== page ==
Understanding Bone Health and OsteoporosisApr 30, 2021 09:31AM ● By Peggy Normandin
Bone is a living tissue which continuously regenerates itself in a process known as remodeling. Bone formation is greater than bone resolution (breakdown) during youth and adolescence allowing us to build maximum bone density. Estrogen is one of the major preservers of bone tissue, keeping our bone breakdown in check through the middle years. Menopausal and post-menopausal women experience the loss of bone tissue partially due to the loss of estrogen. This puts them at a greater risk for osteoporosis.
Specific activities like Pilates can improve bone density. Building strong bones is possible, and fortunately, osteoporosis is preventable if measures are taken early. These measures include diet, lifestyle and exercise. Exercise is often recommended, but not in a specific manner. Pilates is great for building bones if done correctly and the following components are incorporated: impact, changes in direction and tempo, and force. Understanding what movements are not good for people with osteoporosis is also imperative.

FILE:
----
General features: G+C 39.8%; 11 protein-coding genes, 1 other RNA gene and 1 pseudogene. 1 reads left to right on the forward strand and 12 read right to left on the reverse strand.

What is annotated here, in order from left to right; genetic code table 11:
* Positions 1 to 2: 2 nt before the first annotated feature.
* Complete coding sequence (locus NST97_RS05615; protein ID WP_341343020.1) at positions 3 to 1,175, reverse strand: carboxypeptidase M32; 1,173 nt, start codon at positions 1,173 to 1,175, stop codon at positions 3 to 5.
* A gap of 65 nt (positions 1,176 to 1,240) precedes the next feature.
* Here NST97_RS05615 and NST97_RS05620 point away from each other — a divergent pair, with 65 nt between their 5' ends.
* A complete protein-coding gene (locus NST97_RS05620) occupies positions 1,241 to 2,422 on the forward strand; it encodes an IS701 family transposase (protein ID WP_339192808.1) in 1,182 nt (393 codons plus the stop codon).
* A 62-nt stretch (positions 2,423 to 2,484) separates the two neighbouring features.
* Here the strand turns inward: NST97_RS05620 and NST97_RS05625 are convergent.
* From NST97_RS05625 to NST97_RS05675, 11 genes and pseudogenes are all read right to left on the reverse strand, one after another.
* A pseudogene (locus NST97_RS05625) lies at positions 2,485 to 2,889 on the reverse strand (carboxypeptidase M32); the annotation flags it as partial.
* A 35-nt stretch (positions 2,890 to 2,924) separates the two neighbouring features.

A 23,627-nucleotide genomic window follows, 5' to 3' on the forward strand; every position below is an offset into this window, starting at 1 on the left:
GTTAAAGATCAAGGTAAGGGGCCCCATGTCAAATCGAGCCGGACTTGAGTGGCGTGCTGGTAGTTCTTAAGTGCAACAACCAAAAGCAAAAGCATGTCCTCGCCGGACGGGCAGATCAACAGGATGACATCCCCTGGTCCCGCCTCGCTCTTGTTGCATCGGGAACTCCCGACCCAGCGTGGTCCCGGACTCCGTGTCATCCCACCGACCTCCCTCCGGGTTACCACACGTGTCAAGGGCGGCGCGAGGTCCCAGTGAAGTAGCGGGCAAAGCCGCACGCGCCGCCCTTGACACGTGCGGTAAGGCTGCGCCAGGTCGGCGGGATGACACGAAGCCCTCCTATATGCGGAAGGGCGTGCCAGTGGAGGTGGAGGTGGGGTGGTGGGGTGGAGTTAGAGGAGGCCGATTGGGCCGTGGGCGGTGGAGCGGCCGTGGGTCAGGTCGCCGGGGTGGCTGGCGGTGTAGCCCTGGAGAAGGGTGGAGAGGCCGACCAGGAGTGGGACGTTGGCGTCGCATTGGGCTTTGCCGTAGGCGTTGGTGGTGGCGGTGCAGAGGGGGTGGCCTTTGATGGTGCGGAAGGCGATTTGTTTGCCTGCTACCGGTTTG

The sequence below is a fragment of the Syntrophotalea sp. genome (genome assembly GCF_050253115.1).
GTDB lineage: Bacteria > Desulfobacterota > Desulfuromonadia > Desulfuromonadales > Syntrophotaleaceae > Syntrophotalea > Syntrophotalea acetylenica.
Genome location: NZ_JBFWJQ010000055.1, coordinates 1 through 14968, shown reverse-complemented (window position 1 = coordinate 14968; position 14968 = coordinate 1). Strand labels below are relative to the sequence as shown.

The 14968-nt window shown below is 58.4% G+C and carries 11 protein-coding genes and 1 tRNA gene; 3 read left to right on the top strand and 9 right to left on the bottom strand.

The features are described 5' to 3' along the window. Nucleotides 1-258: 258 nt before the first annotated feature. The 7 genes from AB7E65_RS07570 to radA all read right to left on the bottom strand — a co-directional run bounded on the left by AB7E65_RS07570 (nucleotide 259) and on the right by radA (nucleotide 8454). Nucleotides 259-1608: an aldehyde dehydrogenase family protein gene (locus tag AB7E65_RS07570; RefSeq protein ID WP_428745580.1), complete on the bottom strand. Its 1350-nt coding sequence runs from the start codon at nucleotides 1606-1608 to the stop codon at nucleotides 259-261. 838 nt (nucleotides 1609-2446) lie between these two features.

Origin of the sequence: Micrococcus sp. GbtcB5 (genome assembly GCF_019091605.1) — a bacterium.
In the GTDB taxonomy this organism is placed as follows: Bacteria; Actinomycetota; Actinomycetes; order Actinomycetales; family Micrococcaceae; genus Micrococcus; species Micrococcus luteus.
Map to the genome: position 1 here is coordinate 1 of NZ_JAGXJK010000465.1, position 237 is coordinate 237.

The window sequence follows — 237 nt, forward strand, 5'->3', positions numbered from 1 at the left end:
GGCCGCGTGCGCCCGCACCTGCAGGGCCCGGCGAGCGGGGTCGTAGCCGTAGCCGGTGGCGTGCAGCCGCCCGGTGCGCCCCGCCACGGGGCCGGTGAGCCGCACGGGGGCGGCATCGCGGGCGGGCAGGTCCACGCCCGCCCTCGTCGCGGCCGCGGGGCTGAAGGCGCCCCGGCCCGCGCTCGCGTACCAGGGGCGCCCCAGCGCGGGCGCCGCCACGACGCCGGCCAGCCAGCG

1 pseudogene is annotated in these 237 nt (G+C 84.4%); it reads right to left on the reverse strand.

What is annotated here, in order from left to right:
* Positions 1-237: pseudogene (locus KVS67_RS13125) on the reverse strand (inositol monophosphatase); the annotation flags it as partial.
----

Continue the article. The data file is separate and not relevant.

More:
Skeletal alignment is important for bone strength, as it improves force transmission through the bones. It also reduces the chance of falling and of spinal fractures. Bones are regenerated and strengthened through forces acting upon them during weight-bearing and impact activities, or while doing resistance exercises. According to Karena Thek Lineback, author of OsteoPilates, “Fifty percent of women and 12 percent of men will suffer an osteoporosis-related break after reaching the age of 50.”
Peggy Normandin is owner of Body Dynamics Pilates Studio, located at 1099 Mendon Rd., Cumberland, RI, where she teaches Pilates for Strong Core & Strong Bones classes. For more information, visit BodyDynamicsRI.com.